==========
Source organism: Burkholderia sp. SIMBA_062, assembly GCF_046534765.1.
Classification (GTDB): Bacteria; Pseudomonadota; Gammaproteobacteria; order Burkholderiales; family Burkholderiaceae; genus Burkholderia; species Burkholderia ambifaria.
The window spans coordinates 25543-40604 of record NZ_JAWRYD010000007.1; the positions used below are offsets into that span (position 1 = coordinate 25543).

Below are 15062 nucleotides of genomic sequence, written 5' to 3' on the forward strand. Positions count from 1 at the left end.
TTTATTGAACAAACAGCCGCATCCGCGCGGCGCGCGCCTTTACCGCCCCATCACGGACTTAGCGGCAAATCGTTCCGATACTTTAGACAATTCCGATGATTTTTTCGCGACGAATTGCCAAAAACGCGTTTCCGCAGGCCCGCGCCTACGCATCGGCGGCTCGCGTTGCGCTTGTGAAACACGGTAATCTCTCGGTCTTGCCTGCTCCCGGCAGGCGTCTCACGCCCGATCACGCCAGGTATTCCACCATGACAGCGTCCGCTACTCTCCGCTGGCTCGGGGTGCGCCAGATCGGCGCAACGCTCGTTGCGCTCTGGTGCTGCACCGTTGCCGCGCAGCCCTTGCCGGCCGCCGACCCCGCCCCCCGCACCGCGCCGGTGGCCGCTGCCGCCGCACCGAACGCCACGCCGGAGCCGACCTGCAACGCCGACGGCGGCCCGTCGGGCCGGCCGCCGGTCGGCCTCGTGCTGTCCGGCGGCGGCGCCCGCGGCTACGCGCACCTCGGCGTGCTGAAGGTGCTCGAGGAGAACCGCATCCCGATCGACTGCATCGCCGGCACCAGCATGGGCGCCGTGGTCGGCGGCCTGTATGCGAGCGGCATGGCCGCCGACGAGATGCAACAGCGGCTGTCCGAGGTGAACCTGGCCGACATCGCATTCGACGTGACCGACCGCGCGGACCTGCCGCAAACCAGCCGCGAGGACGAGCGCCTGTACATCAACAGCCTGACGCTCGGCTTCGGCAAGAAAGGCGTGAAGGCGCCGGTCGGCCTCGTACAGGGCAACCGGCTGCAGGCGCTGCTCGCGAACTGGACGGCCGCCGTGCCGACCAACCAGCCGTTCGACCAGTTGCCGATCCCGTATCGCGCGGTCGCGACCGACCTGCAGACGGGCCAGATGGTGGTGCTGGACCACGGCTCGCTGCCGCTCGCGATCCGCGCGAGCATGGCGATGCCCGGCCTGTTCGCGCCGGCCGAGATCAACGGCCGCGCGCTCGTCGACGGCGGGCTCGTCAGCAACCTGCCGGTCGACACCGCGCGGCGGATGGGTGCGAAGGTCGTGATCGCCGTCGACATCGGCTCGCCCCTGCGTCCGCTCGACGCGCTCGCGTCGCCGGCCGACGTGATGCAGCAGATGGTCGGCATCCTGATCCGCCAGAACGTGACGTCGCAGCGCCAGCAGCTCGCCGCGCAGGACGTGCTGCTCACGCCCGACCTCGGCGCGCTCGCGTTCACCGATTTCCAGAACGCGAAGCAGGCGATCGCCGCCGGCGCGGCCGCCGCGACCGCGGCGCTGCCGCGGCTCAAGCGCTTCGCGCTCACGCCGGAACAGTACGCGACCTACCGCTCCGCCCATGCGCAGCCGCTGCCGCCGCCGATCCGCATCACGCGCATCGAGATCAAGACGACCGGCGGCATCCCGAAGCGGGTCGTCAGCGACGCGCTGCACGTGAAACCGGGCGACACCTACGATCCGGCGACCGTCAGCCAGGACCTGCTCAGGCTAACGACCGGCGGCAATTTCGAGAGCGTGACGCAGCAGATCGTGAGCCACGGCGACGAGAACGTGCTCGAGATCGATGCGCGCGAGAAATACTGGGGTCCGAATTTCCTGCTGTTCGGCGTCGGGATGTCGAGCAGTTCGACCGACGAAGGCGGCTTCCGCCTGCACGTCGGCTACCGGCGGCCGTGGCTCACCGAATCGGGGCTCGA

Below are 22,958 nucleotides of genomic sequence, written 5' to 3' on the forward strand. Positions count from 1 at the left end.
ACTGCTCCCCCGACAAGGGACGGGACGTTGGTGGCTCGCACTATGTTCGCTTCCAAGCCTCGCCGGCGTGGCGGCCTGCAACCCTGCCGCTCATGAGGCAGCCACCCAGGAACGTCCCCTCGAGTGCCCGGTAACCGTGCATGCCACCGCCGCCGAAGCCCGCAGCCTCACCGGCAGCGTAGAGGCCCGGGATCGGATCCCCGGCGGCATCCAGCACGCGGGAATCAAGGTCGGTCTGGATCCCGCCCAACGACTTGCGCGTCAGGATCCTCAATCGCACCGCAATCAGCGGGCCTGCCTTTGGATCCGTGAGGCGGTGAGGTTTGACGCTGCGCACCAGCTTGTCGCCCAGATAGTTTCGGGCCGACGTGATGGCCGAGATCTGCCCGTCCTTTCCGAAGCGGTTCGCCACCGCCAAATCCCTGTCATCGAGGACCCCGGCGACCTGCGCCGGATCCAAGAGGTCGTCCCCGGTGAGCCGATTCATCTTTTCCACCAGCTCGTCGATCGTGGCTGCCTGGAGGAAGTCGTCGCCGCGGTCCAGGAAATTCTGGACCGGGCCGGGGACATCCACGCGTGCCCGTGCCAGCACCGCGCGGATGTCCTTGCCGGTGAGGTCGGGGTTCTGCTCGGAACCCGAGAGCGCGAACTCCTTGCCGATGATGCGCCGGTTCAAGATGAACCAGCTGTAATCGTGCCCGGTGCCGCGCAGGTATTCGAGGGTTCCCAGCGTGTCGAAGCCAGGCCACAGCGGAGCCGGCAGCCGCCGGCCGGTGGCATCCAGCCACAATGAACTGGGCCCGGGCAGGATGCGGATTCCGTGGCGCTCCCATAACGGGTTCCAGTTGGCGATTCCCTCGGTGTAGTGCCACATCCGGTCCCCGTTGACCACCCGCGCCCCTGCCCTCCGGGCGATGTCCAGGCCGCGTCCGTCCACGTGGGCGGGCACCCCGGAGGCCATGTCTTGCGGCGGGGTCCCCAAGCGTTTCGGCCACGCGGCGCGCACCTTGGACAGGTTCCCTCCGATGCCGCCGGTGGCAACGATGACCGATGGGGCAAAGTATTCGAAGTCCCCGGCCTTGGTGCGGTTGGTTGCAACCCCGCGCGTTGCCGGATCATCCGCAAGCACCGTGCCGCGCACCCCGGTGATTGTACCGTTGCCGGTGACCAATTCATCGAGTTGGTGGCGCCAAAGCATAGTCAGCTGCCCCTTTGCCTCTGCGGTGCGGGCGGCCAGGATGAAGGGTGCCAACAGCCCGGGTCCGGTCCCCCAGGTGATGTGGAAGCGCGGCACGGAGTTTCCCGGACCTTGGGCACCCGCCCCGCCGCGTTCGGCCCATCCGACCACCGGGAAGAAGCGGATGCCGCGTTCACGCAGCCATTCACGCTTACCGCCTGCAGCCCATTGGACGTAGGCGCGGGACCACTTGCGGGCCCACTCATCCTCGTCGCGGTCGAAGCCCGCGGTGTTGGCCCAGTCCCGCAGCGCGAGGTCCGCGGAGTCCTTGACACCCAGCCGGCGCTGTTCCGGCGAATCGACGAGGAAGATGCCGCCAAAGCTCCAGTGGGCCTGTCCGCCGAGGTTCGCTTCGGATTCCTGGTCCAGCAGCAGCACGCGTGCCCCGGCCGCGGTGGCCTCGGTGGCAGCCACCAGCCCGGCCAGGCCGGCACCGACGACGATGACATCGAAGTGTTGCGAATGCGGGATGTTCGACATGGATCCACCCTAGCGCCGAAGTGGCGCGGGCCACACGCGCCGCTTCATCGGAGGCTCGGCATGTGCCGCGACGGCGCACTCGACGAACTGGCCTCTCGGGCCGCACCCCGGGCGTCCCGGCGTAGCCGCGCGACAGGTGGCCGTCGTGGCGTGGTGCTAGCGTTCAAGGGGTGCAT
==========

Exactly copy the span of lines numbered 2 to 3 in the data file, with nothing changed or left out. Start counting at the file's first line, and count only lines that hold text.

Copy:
Classification (GTDB): Bacteria; Pseudomonadota; Gammaproteobacteria; order Burkholderiales; family Burkholderiaceae; genus Burkholderia; species Burkholderia ambifaria.
The window spans coordinates 25543-40604 of record NZ_JAWRYD010000007.1; the positions used below are offsets into that span (position 1 = coordinate 25543).